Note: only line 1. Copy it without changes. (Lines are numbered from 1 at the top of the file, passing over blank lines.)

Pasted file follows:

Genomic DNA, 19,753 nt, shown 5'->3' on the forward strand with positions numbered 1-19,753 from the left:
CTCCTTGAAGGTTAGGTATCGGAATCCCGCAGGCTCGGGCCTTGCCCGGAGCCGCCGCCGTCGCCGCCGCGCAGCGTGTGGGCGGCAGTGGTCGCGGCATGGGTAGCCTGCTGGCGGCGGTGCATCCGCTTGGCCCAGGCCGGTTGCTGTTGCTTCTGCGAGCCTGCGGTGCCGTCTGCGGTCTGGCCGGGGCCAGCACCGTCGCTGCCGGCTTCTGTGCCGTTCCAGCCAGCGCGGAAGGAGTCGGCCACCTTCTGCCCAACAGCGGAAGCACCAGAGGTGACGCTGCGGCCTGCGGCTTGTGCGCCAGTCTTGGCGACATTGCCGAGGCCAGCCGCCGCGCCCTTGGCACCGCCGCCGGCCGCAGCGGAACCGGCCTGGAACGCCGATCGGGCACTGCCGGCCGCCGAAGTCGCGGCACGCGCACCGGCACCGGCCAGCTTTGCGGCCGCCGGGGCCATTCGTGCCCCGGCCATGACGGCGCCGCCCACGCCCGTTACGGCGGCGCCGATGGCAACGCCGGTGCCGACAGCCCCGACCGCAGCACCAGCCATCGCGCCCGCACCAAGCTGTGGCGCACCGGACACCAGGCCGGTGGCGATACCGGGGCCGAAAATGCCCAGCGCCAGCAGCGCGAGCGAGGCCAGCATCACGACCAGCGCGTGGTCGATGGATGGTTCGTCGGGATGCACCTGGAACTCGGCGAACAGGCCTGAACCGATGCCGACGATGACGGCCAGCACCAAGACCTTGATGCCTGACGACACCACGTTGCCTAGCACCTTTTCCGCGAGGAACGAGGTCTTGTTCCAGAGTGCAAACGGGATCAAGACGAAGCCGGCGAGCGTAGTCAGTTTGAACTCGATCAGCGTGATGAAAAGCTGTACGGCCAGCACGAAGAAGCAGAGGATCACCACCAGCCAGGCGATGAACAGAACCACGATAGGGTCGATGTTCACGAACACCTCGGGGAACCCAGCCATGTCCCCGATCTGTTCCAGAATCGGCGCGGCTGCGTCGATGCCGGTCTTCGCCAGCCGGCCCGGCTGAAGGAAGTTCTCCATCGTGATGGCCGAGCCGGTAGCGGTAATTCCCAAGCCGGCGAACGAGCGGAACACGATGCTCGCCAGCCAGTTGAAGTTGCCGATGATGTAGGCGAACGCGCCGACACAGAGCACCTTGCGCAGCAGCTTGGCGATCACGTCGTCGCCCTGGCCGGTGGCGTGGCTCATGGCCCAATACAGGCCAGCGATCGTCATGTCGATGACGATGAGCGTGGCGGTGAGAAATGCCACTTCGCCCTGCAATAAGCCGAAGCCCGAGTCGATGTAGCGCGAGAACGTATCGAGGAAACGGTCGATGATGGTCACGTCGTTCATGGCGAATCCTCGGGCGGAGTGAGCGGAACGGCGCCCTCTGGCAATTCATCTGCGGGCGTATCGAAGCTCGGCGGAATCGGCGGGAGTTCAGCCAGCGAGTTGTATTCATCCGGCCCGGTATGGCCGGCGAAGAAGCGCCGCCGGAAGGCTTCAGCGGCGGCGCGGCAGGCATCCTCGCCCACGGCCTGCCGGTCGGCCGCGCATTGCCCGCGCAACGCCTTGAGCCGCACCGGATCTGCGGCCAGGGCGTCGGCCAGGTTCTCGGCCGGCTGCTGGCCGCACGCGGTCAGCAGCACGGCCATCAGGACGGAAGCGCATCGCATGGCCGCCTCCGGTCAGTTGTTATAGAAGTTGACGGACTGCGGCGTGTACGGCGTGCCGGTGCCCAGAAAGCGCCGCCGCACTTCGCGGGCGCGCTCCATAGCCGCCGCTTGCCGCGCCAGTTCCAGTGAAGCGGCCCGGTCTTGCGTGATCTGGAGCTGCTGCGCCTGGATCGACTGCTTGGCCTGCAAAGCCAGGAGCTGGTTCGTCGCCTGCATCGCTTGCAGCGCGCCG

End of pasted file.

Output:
Genomic DNA, 19,753 nt, shown 5'->3' on the forward strand with positions numbered 1-19,753 from the left: